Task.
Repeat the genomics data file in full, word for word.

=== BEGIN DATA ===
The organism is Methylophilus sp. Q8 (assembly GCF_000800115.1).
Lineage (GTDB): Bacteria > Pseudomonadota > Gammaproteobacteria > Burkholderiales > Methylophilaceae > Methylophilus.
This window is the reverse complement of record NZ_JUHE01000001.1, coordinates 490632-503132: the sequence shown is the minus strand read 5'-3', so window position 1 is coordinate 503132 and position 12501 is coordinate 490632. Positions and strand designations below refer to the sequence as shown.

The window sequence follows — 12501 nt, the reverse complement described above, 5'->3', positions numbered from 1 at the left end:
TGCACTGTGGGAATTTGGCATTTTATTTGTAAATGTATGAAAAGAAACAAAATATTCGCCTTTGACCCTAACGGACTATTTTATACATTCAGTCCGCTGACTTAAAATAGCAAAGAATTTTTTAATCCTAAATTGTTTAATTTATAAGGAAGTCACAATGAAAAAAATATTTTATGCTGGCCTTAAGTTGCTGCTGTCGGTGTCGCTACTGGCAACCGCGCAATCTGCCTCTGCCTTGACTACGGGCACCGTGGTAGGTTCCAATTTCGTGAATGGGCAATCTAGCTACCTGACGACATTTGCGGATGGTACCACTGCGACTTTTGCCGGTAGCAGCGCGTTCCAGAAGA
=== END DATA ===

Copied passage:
The organism is Methylophilus sp. Q8 (assembly GCF_000800115.1).
Lineage (GTDB): Bacteria > Pseudomonadota > Gammaproteobacteria > Burkholderiales > Methylophilaceae > Methylophilus.
This window is the reverse complement of record NZ_JUHE01000001.1, coordinates 490632-503132: the sequence shown is the minus strand read 5'-3', so window position 1 is coordinate 503132 and position 12501 is coordinate 490632. Positions and strand designations below refer to the sequence as shown.

The window sequence follows — 12501 nt, the reverse complement described above, 5'->3', positions numbered from 1 at the left end:
TGCACTGTGGGAATTTGGCATTTTATTTGTAAATGTATGAAAAGAAACAAAATATTCGCCTTTGACCCTAACGGACTATTTTATACATTCAGTCCGCTGACTTAAAATAGCAAAGAATTTTTTAATCCTAAATTGTTTAATTTATAAGGAAGTCACAATGAAAAAAATATTTTATGCTGGCCTTAAGTTGCTGCTGTCGGTGTCGCTACTGGCAACCGCGCAATCTGCCTCTGCCTTGACTACGGGCACCGTGGTAGGTTCCAATTTCGTGAATGGGCAATCTAGCTACCTGACGACATTTGCGGATGGTACCACTGCGACTTTTGCCGGTAGCAGCGCGTTCCAGAAGA